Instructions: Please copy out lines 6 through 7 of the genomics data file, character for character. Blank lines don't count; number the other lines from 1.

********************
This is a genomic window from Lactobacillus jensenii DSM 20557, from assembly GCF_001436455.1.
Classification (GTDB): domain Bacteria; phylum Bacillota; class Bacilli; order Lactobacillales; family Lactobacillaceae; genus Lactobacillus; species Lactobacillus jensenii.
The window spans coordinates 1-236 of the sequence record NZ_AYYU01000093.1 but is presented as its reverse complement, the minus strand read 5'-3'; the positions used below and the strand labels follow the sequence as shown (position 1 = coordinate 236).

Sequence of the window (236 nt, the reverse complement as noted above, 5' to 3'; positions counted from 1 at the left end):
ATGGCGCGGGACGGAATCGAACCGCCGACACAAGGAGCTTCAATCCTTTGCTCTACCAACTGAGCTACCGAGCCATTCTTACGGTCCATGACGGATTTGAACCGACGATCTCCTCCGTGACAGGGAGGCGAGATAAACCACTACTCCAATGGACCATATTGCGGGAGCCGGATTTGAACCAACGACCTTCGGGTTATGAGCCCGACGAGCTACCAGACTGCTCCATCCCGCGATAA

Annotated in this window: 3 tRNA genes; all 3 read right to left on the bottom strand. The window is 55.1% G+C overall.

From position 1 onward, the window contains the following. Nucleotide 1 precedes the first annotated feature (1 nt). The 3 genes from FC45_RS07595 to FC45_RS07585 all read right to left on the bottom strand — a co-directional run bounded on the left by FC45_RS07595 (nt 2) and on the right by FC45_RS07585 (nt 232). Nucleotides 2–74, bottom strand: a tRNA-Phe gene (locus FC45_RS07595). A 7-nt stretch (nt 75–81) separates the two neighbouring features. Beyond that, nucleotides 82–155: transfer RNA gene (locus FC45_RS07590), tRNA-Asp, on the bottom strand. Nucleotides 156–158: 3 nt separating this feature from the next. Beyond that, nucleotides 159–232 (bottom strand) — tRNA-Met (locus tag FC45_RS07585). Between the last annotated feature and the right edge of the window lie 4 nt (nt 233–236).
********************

Annotated in this window: 3 tRNA genes; all 3 read right to left on the bottom strand. The window is 55.1% G+C overall.

From position 1 onward, the window contains the following. Nucleotide 1 precedes the first annotated feature (1 nt). The 3 genes from FC45_RS07595 to FC45_RS07585 all read right to left on the bottom strand — a co-directional run bounded on the left by FC45_RS07595 (nt 2) and on the right by FC45_RS07585 (nt 232). Nucleotides 2–74, bottom strand: a tRNA-Phe gene (locus FC45_RS07595). A 7-nt stretch (nt 75–81) separates the two neighbouring features. Beyond that, nucleotides 82–155: transfer RNA gene (locus FC45_RS07590), tRNA-Asp, on the bottom strand. Nucleotides 156–158: 3 nt separating this feature from the next. Beyond that, nucleotides 159–232 (bottom strand) — tRNA-Met (locus tag FC45_RS07585). Between the last annotated feature and the right edge of the window lie 4 nt (nt 233–236).